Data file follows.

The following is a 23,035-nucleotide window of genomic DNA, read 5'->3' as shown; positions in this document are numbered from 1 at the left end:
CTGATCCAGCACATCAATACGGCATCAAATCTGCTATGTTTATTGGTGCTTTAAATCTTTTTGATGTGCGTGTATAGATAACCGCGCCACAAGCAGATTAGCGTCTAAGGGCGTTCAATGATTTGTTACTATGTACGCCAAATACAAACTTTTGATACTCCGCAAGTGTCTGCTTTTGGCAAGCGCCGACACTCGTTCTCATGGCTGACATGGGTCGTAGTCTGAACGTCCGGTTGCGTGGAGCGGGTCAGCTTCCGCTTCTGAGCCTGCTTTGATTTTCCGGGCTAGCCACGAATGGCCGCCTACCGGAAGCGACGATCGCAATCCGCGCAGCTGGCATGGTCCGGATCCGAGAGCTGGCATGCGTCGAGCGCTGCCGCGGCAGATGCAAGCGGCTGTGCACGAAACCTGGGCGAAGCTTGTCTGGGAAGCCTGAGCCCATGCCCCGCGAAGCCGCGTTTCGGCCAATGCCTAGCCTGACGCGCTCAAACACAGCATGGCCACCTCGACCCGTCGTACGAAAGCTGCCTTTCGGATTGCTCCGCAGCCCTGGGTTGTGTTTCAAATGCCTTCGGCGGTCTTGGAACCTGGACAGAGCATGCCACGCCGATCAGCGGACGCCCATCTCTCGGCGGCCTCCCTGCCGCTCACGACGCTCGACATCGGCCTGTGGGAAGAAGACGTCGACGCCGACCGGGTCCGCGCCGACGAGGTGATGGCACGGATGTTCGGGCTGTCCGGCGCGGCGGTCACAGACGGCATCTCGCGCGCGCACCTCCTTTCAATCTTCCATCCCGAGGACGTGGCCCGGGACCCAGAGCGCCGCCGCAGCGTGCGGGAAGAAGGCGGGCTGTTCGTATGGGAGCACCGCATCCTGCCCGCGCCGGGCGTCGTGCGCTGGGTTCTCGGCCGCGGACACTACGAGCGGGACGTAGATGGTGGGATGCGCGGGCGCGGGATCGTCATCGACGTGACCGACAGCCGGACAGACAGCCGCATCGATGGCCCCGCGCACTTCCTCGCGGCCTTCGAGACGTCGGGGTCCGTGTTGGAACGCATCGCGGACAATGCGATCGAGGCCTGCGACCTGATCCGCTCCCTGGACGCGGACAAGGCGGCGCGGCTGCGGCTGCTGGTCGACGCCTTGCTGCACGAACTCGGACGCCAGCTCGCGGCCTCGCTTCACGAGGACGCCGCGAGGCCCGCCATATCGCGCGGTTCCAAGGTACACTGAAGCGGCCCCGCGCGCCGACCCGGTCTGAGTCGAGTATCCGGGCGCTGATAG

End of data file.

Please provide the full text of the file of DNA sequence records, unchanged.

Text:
The following is a 23,035-nucleotide window of genomic DNA, read 5'->3' as shown; positions in this document are numbered from 1 at the left end:
CTGATCCAGCACATCAATACGGCATCAAATCTGCTATGTTTATTGGTGCTTTAAATCTTTTTGATGTGCGTGTATAGATAACCGCGCCACAAGCAGATTAGCGTCTAAGGGCGTTCAATGATTTGTTACTATGTACGCCAAATACAAACTTTTGATACTCCGCAAGTGTCTGCTTTTGGCAAGCGCCGACACTCGTTCTCATGGCTGACATGGGTCGTAGTCTGAACGTCCGGTTGCGTGGAGCGGGTCAGCTTCCGCTTCTGAGCCTGCTTTGATTTTCCGGGCTAGCCACGAATGGCCGCCTACCGGAAGCGACGATCGCAATCCGCGCAGCTGGCATGGTCCGGATCCGAGAGCTGGCATGCGTCGAGCGCTGCCGCGGCAGATGCAAGCGGCTGTGCACGAAACCTGGGCGAAGCTTGTCTGGGAAGCCTGAGCCCATGCCCCGCGAAGCCGCGTTTCGGCCAATGCCTAGCCTGACGCGCTCAAACACAGCATGGCCACCTCGACCCGTCGTACGAAAGCTGCCTTTCGGATTGCTCCGCAGCCCTGGGTTGTGTTTCAAATGCCTTCGGCGGTCTTGGAACCTGGACAGAGCATGCCACGCCGATCAGCGGACGCCCATCTCTCGGCGGCCTCCCTGCCGCTCACGACGCTCGACATCGGCCTGTGGGAAGAAGACGTCGACGCCGACCGGGTCCGCGCCGACGAGGTGATGGCACGGATGTTCGGGCTGTCCGGCGCGGCGGTCACAGACGGCATCTCGCGCGCGCACCTCCTTTCAATCTTCCATCCCGAGGACGTGGCCCGGGACCCAGAGCGCCGCCGCAGCGTGCGGGAAGAAGGCGGGCTGTTCGTATGGGAGCACCGCATCCTGCCCGCGCCGGGCGTCGTGCGCTGGGTTCTCGGCCGCGGACACTACGAGCGGGACGTAGATGGTGGGATGCGCGGGCGCGGGATCGTCATCGACGTGACCGACAGCCGGACAGACAGCCGCATCGATGGCCCCGCGCACTTCCTCGCGGCCTTCGAGACGTCGGGGTCCGTGTTGGAACGCATCGCGGACAATGCGATCGAGGCCTGCGACCTGATCCGCTCCCTGGACGCGGACAAGGCGGCGCGGCTGCGGCTGCTGGTCGACGCCTTGCTGCACGAACTCGGACGCCAGCTCGCGGCCTCGCTTCACGAGGACGCCGCGAGGCCCGCCATATCGCGCGGTTCCAAGGTACACTGAAGCGGCCCCGCGCGCCGACCCGGTCTGAGTCGAGTATCCGGGCGCTGATAG